Writer’s Anxiety

My entire life, I have suffered from an anxiety disorder. I have allowed it to hold me back in all aspects. Infinite improbably hypothetical situations and a crippling fear of failure combined to  sabotage me applying for colleges, interviewing for jobs, walking out of toxic situations, reaching out to old friends, etc.

I have never met a writer who did not suffer anxiety in one form or another: What if someone hates it? What if nobody reads it? What if I get something wrong? What if it’s never ready? How am I going to market this? Why isn’t anyone reviewing it?Anne Bradstreet

If that sounds familiar, you are not alone. Fortunately, this is a result of personal attachment and is 100% limited to yourself. The solution? Have a community. Although I already had a few readers, I found my community on Twitter. I can honestly say COLOSSUS would never have been published without this extensive network of cheerleaders, advisers, consultants, and distractions. I was able to find a small army of beta readers. Not knowing these people personally or intimately generally means they will be honest with you without trying to protect your feelings. They provided me with feedback that helped me polish my novel to near-perfect condition. They recommended an editor, Michael Keenan, who gave it the last run-down.

From this point, hugging the manuscript, a writer can pick it over eternally, until it loses its perfection, which leads me to my next point:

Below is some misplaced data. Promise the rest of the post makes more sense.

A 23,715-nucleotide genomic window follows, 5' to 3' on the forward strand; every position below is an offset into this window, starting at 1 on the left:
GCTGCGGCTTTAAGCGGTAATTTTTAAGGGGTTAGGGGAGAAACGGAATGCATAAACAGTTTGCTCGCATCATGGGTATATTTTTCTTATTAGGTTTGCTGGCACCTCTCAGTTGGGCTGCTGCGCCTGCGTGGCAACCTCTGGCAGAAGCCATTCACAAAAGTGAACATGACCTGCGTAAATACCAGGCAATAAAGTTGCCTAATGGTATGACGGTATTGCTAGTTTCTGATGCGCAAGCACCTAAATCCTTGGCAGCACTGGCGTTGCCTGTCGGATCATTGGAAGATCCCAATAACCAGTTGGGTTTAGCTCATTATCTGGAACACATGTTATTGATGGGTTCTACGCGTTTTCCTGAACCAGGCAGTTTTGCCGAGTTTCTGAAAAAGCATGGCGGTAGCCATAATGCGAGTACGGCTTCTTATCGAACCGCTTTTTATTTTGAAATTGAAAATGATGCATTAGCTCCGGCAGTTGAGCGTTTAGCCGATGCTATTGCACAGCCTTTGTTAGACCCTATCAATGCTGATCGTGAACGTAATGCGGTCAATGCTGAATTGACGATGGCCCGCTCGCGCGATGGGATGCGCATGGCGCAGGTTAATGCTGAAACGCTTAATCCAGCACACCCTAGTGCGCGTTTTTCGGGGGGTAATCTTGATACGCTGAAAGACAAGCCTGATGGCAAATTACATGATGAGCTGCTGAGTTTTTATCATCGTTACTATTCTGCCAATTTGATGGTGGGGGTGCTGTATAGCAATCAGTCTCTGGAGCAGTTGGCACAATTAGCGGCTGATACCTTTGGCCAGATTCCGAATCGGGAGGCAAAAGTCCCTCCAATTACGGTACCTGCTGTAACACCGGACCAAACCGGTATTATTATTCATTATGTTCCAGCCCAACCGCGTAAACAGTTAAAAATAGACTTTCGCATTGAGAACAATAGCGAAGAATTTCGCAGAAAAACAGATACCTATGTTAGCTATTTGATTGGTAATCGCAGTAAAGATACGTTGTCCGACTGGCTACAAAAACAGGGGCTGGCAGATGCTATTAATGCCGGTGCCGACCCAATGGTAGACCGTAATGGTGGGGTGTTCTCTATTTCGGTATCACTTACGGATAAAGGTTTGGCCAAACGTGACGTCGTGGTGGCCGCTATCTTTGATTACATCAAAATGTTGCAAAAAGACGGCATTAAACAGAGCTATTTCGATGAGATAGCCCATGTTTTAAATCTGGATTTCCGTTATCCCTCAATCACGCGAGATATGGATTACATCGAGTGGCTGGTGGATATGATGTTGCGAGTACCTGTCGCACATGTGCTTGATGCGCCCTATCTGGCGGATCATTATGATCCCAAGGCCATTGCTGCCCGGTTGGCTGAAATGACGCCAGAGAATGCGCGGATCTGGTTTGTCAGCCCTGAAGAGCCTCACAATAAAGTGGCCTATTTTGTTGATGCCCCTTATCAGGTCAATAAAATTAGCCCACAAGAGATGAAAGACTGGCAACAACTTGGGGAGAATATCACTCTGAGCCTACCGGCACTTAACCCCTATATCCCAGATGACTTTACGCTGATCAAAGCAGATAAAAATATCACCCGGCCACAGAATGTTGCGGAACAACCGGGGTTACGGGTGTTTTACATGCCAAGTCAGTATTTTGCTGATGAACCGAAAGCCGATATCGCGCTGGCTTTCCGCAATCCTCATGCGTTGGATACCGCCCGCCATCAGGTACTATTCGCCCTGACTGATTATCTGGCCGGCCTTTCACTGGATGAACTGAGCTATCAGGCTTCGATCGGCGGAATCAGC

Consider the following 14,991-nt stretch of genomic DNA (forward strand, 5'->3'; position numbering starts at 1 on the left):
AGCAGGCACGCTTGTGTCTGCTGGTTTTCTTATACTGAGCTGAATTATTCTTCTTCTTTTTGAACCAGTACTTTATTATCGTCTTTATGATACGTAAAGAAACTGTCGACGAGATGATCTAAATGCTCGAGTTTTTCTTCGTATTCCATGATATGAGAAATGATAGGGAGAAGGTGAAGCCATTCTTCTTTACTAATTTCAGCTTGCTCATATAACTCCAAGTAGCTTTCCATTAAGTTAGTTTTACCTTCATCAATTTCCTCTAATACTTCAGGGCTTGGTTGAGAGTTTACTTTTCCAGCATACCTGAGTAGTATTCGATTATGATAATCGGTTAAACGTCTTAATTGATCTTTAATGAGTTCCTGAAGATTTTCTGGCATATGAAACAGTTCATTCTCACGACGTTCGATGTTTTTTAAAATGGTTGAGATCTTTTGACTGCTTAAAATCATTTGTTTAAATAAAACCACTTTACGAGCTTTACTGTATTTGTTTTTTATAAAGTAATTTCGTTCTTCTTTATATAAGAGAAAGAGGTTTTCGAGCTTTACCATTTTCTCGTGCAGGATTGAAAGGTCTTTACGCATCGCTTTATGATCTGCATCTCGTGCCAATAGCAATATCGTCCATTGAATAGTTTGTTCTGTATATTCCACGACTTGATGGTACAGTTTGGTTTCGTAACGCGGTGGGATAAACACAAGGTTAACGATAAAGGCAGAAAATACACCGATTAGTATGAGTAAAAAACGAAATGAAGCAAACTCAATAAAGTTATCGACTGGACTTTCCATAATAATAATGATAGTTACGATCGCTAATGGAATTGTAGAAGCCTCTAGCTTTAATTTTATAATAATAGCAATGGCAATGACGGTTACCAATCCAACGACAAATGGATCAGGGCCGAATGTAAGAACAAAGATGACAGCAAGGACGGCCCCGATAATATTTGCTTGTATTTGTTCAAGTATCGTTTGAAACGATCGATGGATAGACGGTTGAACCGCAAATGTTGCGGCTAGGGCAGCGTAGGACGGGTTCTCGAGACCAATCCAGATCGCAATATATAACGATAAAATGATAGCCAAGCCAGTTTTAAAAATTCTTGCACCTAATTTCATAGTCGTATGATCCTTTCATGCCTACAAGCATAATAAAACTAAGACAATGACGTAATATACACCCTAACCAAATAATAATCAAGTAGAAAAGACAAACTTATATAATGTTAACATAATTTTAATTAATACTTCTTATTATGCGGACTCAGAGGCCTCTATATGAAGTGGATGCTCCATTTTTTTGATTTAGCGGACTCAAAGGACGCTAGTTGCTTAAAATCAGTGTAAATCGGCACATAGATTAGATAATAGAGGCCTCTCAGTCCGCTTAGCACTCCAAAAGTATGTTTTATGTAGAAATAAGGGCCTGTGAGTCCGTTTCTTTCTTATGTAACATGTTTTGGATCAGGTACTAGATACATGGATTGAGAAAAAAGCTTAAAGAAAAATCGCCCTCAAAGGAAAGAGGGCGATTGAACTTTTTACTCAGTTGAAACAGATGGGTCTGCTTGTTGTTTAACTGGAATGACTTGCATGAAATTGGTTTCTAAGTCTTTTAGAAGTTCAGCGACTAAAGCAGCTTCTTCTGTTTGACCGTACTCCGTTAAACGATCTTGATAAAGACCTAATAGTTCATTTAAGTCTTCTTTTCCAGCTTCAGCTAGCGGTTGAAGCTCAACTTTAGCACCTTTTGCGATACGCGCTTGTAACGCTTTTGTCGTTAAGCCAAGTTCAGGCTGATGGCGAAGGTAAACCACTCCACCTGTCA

All writers need a push. They need one or two people who are more experienced and detached, to let you know when you are ready to let it go. It’s time to publish (if indie). It’s time to submit (if traditional).

After Stephen King wrote Carrie, he threw it in the trash. He gave up on it. His wife, Tabitha, pulled it out, brushed it off, and told him it was good; He was going to get it published. We all need someone like Tabitha King.

Mine came in the form of Stephen Moran of Moran Publishing. Since COLOSSUS was going to be his first publication that he had not written, he helped me cultivate it, then told me last November, “I really think it’s ready.” Everything was ready (except a few typos, which we caught later) – I just needed to take the plunge. And I did.

In the end, the key about anxiety is that it is, literally, all in our heads. We need to consult with someone else about what next steps to take – and listen to them. Cultivate a small army of beta reader (but that I mean four or five, preferably from diverse backgrounds), and if you get to the point where you think your manuscript is ready, but you’re not sure you want to commit, get someone who knows what they’re talking about to give you a second opinion, that little last push.

COLOSSUS is the first novel in the My Name Is Not Heather Stokes series. For more information, visit the Amazon page by clicking HERE.

Moran Publishing is a hybrid publishing house featuring dark literature and arthouse novels. For more about Moran Publishing, click HERE.

For more about my editor, Michael Keenan, click HERE.



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